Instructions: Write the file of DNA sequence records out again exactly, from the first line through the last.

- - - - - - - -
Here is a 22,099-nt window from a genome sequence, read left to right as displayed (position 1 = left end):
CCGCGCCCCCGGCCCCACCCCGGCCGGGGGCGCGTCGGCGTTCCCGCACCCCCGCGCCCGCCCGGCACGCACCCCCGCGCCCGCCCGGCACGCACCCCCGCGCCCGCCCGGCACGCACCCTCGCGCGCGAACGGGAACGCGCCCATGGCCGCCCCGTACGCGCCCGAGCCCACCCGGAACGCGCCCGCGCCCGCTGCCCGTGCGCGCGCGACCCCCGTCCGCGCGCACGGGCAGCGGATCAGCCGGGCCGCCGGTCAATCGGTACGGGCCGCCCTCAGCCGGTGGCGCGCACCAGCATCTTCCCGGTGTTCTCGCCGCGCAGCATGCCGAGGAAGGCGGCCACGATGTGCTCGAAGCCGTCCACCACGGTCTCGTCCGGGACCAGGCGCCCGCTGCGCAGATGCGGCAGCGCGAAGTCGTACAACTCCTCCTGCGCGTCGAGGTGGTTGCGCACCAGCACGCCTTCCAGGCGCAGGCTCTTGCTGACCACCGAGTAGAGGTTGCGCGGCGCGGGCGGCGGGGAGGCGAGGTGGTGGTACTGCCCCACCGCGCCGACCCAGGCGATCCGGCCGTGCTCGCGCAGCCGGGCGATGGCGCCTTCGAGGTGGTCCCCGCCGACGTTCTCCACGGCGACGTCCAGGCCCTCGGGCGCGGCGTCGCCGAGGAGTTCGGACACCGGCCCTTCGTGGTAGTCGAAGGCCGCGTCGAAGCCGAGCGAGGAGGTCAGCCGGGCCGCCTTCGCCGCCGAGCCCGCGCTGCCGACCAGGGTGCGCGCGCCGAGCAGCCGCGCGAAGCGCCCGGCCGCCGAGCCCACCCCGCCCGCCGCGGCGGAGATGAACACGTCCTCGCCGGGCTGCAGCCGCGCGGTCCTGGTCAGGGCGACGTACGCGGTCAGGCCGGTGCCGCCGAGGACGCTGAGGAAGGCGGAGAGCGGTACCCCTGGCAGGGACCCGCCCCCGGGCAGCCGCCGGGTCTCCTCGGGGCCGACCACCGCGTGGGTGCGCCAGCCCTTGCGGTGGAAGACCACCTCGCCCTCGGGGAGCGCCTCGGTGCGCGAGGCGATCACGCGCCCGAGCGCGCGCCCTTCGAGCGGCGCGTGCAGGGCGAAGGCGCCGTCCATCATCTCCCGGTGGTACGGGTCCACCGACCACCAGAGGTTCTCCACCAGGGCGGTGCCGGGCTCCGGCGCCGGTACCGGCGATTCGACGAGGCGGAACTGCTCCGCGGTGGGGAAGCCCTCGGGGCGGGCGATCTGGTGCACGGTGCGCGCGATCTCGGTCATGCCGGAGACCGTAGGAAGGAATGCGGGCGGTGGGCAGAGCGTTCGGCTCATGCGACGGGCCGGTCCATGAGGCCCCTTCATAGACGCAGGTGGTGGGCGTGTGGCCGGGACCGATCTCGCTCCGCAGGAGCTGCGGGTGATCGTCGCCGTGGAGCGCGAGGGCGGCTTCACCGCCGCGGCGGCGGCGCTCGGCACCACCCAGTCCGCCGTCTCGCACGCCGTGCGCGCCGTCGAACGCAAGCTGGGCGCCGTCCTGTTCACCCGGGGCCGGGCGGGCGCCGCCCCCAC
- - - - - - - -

Here is a 22,099-nt window from a genome sequence, read left to right as displayed (position 1 = left end):
CCGCGCCCCCGGCCCCACCCCGGCCGGGGGCGCGTCGGCGTTCCCGCACCCCCGCGCCCGCCCGGCACGCACCCCCGCGCCCGCCCGGCACGCACCCCCGCGCCCGCCCGGCACGCACCCTCGCGCGCGAACGGGAACGCGCCCATGGCCGCCCCGTACGCGCCCGAGCCCACCCGGAACGCGCCCGCGCCCGCTGCCCGTGCGCGCGCGACCCCCGTCCGCGCGCACGGGCAGCGGATCAGCCGGGCCGCCGGTCAATCGGTACGGGCCGCCCTCAGCCGGTGGCGCGCACCAGCATCTTCCCGGTGTTCTCGCCGCGCAGCATGCCGAGGAAGGCGGCCACGATGTGCTCGAAGCCGTCCACCACGGTCTCGTCCGGGACCAGGCGCCCGCTGCGCAGATGCGGCAGCGCGAAGTCGTACAACTCCTCCTGCGCGTCGAGGTGGTTGCGCACCAGCACGCCTTCCAGGCGCAGGCTCTTGCTGACCACCGAGTAGAGGTTGCGCGGCGCGGGCGGCGGGGAGGCGAGGTGGTGGTACTGCCCCACCGCGCCGACCCAGGCGATCCGGCCGTGCTCGCGCAGCCGGGCGATGGCGCCTTCGAGGTGGTCCCCGCCGACGTTCTCCACGGCGACGTCCAGGCCCTCGGGCGCGGCGTCGCCGAGGAGTTCGGACACCGGCCCTTCGTGGTAGTCGAAGGCCGCGTCGAAGCCGAGCGAGGAGGTCAGCCGGGCCGCCTTCGCCGCCGAGCCCGCGCTGCCGACCAGGGTGCGCGCGCCGAGCAGCCGCGCGAAGCGCCCGGCCGCCGAGCCCACCCCGCCCGCCGCGGCGGAGATGAACACGTCCTCGCCGGGCTGCAGCCGCGCGGTCCTGGTCAGGGCGACGTACGCGGTCAGGCCGGTGCCGCCGAGGACGCTGAGGAAGGCGGAGAGCGGTACCCCTGGCAGGGACCCGCCCCCGGGCAGCCGCCGGGTCTCCTCGGGGCCGACCACCGCGTGGGTGCGCCAGCCCTTGCGGTGGAAGACCACCTCGCCCTCGGGGAGCGCCTCGGTGCGCGAGGCGATCACGCGCCCGAGCGCGCGCCCTTCGAGCGGCGCGTGCAGGGCGAAGGCGCCGTCCATCATCTCCCGGTGGTACGGGTCCACCGACCACCAGAGGTTCTCCACCAGGGCGGTGCCGGGCTCCGGCGCCGGTACCGGCGATTCGACGAGGCGGAACTGCTCCGCGGTGGGGAAGCCCTCGGGGCGGGCGATCTGGTGCACGGTGCGCGCGATCTCGGTCATGCCGGAGACCGTAGGAAGGAATGCGGGCGGTGGGCAGAGCGTTCGGCTCATGCGACGGGCCGGTCCATGAGGCCCCTTCATAGACGCAGGTGGTGGGCGTGTGGCCGGGACCGATCTCGCTCCGCAGGAGCTGCGGGTGATCGTCGCCGTGGAGCGCGAGGGCGGCTTCACCGCCGCGGCGGCGGCGCTCGGCACCACCCAGTCCGCCGTCTCGCACGCCGTGCGCGCCGTCGAACGCAAGCTGGGCGCCGTCCTGTTCACCCGGGGCCGGGCGGGCGCCGCCCCCAC